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Old 12-19-2012, 10:17 PM
 
Location: Atlanta & NYC
6,620 posts, read 11,690,266 times
Reputation: 6603

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Quote:
Originally Posted by mancat100 View Post
I occasionally come across teens/twenty-somethings of Asian descent who speak in an African American "street" vernacular. It's always disconcerting because what I hear completely contradicts what I see.
Nah I don't talk like I'm ghetto, I just sound like an old Italian guy from NYC lmao. I should have just been born full Italian.

I always felt bad for my dad though since his famiy is so small and my mom's Italian family is so huge so whenever there was a holiday or some type of get together, it was always with my mom's family. I never really had a big Korean influence in my life from my dad's side. /random thought
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Old 12-21-2012, 01:15 PM
 
Location: Miss Jankins (Say nothing bad).
1,236 posts, read 1,429,874 times
Reputation: 1523
Quote:
Originally Posted by ColdAilment View Post
"fixin'" or another one is, "cut the lights on!" How can you cut something on? You can cut it off...but not on.

Being from the midwest we called it pop, that's probably the only part of the country that says it that way. The rest of the country says "soda" and the deep south calls it all coke, even if it's a Mountain Dew, it's a coke. SMH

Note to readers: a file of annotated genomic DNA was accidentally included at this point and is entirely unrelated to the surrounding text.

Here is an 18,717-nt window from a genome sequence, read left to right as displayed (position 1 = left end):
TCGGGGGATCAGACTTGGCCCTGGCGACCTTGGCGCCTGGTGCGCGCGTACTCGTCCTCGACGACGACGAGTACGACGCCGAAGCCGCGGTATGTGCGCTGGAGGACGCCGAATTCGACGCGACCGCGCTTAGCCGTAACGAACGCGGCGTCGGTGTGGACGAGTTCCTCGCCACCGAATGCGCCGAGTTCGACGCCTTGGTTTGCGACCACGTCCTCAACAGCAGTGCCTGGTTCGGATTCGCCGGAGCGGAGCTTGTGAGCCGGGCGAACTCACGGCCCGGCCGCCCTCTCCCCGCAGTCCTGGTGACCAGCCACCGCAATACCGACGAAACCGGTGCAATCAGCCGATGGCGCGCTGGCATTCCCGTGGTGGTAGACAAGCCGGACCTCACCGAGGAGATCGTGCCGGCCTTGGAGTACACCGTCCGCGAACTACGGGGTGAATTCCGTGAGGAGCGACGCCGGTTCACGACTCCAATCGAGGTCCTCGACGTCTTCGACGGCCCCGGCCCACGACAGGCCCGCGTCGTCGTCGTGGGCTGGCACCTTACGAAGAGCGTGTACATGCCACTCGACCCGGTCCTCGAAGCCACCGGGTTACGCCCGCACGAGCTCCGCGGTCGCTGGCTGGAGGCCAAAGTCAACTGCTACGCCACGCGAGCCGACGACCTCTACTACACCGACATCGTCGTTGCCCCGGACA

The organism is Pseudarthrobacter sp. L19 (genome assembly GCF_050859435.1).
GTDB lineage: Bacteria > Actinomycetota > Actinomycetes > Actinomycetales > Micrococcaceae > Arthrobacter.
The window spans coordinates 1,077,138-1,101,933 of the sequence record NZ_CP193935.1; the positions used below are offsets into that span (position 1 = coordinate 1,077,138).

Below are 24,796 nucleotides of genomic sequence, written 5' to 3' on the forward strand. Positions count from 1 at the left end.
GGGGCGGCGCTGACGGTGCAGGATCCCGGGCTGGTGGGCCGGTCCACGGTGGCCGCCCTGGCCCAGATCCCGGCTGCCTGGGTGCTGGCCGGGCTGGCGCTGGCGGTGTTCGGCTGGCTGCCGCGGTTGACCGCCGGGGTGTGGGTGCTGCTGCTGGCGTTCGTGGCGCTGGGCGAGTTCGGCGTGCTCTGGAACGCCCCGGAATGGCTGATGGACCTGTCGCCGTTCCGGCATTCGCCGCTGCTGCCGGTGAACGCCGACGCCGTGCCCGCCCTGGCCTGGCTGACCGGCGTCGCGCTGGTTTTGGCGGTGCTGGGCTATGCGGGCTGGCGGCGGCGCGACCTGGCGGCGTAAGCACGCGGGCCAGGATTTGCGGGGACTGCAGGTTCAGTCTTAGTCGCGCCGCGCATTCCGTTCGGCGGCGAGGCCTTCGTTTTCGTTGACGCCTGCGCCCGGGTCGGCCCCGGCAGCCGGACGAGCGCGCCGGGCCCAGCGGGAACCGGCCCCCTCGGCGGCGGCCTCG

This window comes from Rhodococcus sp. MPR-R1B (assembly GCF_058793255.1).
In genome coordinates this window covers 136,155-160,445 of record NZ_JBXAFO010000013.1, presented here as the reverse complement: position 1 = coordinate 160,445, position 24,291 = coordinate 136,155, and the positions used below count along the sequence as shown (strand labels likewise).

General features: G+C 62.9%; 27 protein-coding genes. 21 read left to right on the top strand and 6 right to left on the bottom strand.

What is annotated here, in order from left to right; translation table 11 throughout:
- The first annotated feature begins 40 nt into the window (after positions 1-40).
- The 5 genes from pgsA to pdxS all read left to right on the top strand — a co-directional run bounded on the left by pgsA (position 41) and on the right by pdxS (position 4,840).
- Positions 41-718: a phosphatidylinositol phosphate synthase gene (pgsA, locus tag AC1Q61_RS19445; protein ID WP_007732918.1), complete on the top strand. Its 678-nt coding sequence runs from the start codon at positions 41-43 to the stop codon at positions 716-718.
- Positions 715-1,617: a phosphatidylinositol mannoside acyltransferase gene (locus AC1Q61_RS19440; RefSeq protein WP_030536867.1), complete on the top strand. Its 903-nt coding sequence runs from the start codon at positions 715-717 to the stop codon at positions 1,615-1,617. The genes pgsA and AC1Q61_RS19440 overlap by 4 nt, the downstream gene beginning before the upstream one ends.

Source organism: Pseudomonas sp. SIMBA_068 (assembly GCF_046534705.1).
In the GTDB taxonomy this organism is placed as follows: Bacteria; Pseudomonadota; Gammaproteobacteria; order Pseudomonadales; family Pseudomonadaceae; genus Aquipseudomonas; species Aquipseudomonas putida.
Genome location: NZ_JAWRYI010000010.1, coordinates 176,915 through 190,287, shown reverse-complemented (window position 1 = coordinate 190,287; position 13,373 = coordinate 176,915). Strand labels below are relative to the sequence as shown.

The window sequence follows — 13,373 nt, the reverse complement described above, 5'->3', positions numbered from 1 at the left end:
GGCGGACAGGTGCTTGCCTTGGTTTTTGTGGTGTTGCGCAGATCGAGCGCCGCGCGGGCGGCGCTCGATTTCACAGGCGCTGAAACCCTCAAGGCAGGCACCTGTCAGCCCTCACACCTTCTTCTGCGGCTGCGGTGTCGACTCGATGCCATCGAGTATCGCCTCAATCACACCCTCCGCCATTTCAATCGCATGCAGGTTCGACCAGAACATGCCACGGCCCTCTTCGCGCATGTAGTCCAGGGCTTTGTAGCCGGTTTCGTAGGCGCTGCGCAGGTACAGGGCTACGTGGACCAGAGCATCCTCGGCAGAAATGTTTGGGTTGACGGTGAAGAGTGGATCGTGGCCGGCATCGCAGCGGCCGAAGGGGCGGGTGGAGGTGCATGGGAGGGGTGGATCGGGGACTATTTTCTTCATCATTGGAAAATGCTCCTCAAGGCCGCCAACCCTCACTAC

I know for sure that it is called pop in Illinois and Michigan. Where else in the Midwest is the name common? Everyone who doesn't call it pop is wrong.
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Old 12-21-2012, 01:20 PM
 
Location: NYC
94 posts, read 191,790 times
Reputation: 78
I have/had a southern accent (Kentucky). I moved to NY, and there were lots of jokes made about it, but all in good nature. Since then it's mostly faded, and even though growing up I thought having a southern accent was embarrassing, I miss it now. I want it back! It just feels like part of who I am, in some ways, and it throws me off now-a-days when people can't tell I am southern at all.

I've been in KY visiting family for a few weeks, though, and i"m sure it's back in full swing. I can hear it when I say words with long "i"s. lol.

Oh, and as for wording - that never goes away. At least for me. Might have lost my accent in NY, but I still say "Y'all" and "coke" refers to all soft drinks, not just Coca Cola.

I LOVE accents, though, to be fair. I think they're awesome and really interesting.
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Old 12-21-2012, 01:32 PM
 
Location: Brooklyn New York
15,611 posts, read 25,060,886 times
Reputation: 20873
love my brooklyn accent.
cant help it anyway.
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Old 12-21-2012, 01:36 PM
 
Location: New York City
396 posts, read 1,062,601 times
Reputation: 372
My story is like the OP. I grew up in New York, but my mother is an English college professor so I technically should not have an accent. However, my nanny was from Brooklyn so I picked that up. I have siblings in Staten Island so I picked that up. My kindergarten teacher was British, which caused me to pronounce certain words the way they say them in the UK. (Garage = gay-raaage, futile = fu-tile). Lastly, I have lived in Virginia on and off and finished high school in Jacksonville, Fl so I sound like the entire east coast muddled into one.